It feel so good!

Discussion in 'Photography Beginners' Forum' started by Village Idiot, Mar 24, 2009.

?

What would you recommend?

  1. Buy based on feel.

    9.1%
  2. Buy based on specs.

    90.9%
  1. Village Idiot

    Village Idiot No longer a newbie, moving up!

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    What's you're side of the coin? I think telling some one to buy which ever camera feels right is a feeble attempt to sway some one to their brand. I mean, at least compare important things like ISO performance, FPS, AF speed and AF accuracy.

    Sure, it might not mean anything to a noob at the moment they buy their camera, but when they learn for that they got a camera that won't perform as well as another one and they bought it because some one told them to buy based on feel, they're going to resent that.
     
  2. Big Mike

    Big Mike I am Big, I am Mike Staff Member Supporting Member

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    Telling someone to buy a camera by feel...is a nice way of saying that the gear doesn't' really matter. It's the photographer that makes the difference. Gear heads like us, like to talk about "ISO performance, FPS, AF speed and AF accuracy"...but knowledge and good technique make up for any of that. Besides, those technologies are constantly improving...so if you are buying gear based on those things...you will never be satisfied because there will always be a newer & better model around the corner.
    Only a few years ago, cameras were a step or two behind where they are today...but we still managed to create great images. Auto focus has only been popular for the last 20-30 years...and there were plenty of great images taken before that.

    What we should say, when someone asks what camera to buy, is for them to go read a book or some good web sites. Learn about the basics of photography so that they understand the terms and specs of the cameras and the lenses. Most people don't want to do that...at least not until they already have a camera.

    How do you figure that? I think that by rattling off a bunch of specs & stats...we would be steering people to whatever brand we favor. By telling them to go into a store and see the cameras for themselves, we are saying that any of the major brands would be an OK choice.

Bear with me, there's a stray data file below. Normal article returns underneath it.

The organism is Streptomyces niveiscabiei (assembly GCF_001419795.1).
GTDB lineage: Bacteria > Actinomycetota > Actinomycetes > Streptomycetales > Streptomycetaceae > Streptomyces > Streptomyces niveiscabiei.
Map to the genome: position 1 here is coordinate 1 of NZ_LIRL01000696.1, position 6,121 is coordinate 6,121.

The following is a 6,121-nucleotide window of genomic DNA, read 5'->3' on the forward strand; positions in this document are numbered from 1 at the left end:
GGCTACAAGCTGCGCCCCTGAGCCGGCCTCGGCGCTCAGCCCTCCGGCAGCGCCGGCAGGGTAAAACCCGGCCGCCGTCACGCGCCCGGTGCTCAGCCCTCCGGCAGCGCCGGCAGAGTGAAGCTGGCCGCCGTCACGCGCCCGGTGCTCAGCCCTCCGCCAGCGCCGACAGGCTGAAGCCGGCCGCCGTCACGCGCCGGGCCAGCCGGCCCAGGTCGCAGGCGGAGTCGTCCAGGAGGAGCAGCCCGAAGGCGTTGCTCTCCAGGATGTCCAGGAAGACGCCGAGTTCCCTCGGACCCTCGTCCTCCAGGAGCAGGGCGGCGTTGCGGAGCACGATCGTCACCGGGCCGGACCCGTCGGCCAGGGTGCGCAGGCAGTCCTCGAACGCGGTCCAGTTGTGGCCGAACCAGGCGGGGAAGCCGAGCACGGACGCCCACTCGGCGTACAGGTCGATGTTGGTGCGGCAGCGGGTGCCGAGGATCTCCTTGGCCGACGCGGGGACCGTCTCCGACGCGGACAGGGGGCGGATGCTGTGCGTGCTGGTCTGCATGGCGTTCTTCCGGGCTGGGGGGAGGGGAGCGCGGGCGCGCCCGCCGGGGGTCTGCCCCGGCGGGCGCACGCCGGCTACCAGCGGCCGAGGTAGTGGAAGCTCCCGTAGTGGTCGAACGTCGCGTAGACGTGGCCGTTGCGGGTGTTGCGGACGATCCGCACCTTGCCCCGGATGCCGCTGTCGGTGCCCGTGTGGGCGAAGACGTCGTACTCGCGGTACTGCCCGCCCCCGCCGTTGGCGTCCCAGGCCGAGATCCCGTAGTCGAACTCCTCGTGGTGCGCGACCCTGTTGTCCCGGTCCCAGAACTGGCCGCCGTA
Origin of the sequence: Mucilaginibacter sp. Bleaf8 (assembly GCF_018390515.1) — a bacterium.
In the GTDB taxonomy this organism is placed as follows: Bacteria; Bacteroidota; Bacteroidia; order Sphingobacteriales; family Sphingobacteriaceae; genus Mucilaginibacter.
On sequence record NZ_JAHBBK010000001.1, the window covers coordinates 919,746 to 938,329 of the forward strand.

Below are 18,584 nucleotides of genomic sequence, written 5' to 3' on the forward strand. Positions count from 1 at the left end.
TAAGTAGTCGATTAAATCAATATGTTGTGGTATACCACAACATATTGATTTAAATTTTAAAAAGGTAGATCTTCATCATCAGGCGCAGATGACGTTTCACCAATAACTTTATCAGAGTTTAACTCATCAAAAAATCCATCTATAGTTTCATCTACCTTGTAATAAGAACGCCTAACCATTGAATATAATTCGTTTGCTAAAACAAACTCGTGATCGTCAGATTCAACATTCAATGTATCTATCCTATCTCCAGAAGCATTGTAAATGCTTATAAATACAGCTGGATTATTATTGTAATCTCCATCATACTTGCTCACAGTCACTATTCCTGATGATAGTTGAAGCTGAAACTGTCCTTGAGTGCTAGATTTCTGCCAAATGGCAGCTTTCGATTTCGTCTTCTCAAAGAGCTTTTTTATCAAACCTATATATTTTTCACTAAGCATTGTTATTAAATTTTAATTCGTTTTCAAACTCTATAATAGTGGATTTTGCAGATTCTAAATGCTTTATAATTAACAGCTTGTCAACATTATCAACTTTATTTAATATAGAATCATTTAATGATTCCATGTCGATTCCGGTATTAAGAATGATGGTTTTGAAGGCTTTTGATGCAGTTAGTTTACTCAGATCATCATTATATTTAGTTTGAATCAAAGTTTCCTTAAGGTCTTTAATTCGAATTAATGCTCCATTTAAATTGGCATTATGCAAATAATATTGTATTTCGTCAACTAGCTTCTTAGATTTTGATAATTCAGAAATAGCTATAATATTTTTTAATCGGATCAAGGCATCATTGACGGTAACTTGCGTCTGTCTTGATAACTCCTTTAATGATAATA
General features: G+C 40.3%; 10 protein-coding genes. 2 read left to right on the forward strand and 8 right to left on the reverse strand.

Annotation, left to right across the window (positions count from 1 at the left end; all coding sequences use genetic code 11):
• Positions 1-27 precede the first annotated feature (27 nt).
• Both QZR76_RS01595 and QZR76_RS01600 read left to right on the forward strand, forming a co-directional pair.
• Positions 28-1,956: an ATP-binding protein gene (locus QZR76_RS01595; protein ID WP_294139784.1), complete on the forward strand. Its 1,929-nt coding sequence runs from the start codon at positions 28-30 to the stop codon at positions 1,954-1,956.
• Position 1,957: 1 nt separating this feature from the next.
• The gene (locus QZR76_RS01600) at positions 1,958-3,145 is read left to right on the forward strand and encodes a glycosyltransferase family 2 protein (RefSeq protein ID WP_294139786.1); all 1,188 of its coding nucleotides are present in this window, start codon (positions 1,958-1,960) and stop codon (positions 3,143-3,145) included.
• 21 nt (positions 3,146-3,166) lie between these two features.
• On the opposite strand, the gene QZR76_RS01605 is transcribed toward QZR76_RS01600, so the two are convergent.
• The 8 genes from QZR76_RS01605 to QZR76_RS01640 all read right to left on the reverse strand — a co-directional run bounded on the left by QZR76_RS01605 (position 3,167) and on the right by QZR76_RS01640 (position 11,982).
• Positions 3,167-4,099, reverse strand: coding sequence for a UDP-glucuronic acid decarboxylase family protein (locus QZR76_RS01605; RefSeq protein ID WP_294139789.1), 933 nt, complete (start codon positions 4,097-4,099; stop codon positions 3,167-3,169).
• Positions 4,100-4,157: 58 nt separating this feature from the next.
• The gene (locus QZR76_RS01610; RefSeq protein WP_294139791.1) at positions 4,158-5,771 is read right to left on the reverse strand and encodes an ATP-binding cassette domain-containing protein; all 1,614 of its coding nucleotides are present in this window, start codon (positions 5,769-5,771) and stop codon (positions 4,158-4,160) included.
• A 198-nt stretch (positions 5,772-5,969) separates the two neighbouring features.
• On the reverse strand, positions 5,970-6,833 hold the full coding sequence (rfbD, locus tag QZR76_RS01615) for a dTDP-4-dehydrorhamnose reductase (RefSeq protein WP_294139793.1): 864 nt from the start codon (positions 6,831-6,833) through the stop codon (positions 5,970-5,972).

And really, if someone went into a store and bought the camera that felt best to them...they would probably be quite happy. Unless they spent their time on internet forums and listened to other people complain about the deficiencies of their camera long enough that they start to believe them. ;)
     
  3. Overread

    Overread has a hat around here somewhere Staff Member Supporting Member

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    For me it depends on the person asking. Many people just say (and think) that they just want a good camera to take photos of things - they have few main areas of key inerest (though family snaps is usually on most peoples minds) and that makes choosing (and advising) based on specs very hard to do.
    You can't tell a person they need to get a camera with faster FPS if all they are interested in is landscapes and buildings - the reverse is also true.

    This is very much in stark contrast to myself when I started out as I had uses for the camera - ideas of where I wanted ot use it and be good and that helped shape what advice people could give me even though many of the terms were rather meaningless to me at the time (ISO noise, focal length etc... are all pointless terms until you experience using and working with them).

    So for me my stance depends on the person - if they are just out for a generalist camera then most of the cameras on the market will do that and if they go for canon or nikon the lenses and range are wide enough that if they want to, they can move into almost any area of specific interest and get good kit that they need. Other brands like Olympus also have a good lens range open to them - but whilst many have good pro level support the budget lines can be a bit limited at times (though sigma make a lot of crossplatform budget gear) and that is imortant as many people don't want to or simply can't spend £1000s on pro level gear - all they want is a few £100 lenses at most to cover their interests.
    I don't think that when people say "go by feel" that it goes alone as advice - most people say try by feel on these models (and then list a few) and those camera models are normaly quite comparable in what they offer - the only times I know where there is a definite splite is the Nikon D40 with its lack of an AF motor - which is still only limiting in some ways (I don't have enough of an eye on the nikon lens range to know what the alternatives on offer are or how major the limitations are to a person)
     
  4. dcclark

    dcclark TPF Noob!

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    I suspect that the proper sequence to deal with people who ask these questions is:

    1. What do you want in a camera? (What features / uses are important?)
    2. Are there any price limitations?
    3. What kinds of cameras within those limitations fill your needs?
    4. Which of those feel best?

    That's where the "it feels so good" comes in -- once you have it down to a few cameras which do what you want, why not pick the one that feels best?